This year’s BiCon attendees got treated to a preview of one of this Edinburgh fringe season’s bi attractions: The Unfortunate Bisexual, Rachel Wheeley & Cerys Bradley’s standup show about getting bi and helping others to get it too.
Each explores in their own way the question of how do you know you are bisexual in a world that wants to tell you that you aren’t, and how do you explain being bisexual to people who don’t get it?
Rachel takes us through explaining it through personal story, beginning with pointing out that whoever is in the audience is very welcome – “I’ve nothing against straight people, I pretended to be one for years”.
We touch on biphobia in the gay community and how we should bi the census in 2021 the way it wound up recording Jedi as the fifth biggest religion in the country last time around. We could make headlines as the most bisexual nation on the planet, who in person are all just too Britishly reserved to mention it.
Cerys takes over for the other approach: bisexuality in maths. Because we all know about the “50/50” question, but how much better would it be if you went everywhere with a chalkboard and gave people some properly educational answers to how bisexuality – and indeed the other options – work. Great fun, though perhaps a slightly taller stand for the graph paper would have helped people toward the back of the room see their way to the punchline faster.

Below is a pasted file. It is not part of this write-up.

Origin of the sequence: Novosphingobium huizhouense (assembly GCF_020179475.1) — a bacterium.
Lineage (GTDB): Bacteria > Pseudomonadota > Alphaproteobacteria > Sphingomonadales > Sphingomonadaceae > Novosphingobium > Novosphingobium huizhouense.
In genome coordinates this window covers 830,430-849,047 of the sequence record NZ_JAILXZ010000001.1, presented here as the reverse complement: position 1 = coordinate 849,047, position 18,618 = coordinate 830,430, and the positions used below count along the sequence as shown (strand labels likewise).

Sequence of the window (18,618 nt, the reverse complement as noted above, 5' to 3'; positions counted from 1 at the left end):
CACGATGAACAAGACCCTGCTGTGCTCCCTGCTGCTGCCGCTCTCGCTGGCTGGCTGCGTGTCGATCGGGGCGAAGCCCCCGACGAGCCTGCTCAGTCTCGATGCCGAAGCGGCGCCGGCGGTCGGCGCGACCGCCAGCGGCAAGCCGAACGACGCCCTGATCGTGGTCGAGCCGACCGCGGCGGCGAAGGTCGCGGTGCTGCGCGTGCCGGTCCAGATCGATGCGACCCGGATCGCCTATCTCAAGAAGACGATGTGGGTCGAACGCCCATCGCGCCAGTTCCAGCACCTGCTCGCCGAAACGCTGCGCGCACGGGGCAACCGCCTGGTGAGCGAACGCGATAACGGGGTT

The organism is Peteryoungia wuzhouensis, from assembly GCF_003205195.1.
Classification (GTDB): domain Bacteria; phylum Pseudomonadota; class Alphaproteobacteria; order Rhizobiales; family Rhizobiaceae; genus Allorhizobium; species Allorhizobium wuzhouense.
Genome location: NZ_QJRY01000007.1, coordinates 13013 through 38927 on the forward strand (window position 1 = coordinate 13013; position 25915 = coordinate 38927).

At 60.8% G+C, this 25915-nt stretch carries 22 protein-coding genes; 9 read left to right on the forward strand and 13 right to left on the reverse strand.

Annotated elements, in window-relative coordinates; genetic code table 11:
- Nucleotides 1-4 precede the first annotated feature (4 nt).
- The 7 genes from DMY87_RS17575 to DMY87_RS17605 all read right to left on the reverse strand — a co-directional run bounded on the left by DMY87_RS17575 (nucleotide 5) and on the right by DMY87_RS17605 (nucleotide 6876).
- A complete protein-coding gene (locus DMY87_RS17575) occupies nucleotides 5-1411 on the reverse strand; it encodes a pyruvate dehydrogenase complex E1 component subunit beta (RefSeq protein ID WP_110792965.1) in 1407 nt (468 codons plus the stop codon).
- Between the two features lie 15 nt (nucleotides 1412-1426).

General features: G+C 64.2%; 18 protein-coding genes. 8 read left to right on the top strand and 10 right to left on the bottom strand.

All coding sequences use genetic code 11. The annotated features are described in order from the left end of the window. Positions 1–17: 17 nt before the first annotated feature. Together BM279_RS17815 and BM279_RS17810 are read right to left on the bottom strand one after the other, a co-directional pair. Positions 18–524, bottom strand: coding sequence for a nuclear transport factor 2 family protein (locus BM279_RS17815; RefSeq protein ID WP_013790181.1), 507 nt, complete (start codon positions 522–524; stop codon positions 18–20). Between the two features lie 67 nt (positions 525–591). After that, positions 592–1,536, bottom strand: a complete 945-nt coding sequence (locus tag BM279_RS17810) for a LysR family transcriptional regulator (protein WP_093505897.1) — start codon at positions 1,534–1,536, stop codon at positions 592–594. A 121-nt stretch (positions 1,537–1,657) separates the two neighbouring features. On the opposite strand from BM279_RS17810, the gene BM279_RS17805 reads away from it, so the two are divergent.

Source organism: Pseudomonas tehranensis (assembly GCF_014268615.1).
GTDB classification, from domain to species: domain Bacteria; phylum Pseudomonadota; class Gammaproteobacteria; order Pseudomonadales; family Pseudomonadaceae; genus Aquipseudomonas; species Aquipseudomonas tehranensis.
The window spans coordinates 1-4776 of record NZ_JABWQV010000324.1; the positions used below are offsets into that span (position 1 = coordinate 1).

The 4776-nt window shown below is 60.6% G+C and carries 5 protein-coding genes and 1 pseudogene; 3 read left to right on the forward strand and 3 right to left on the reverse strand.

To wrap it all up in one messy sentence: we all know that there’s nothing binary about bisexuality but bi does kinda mean two in The Unfortunate Bisexual – a two-hander that warmly unpicks the art and then the science of getting bi in a world that doesn’t. Five outta five, would watch again.
Normally as a matter of respecting confidential spaces we don’t report on individual bits of BiCon in this level of detail – we got permission from Cerys and Rachel to write the show up and are not mentioning anyone else in the room.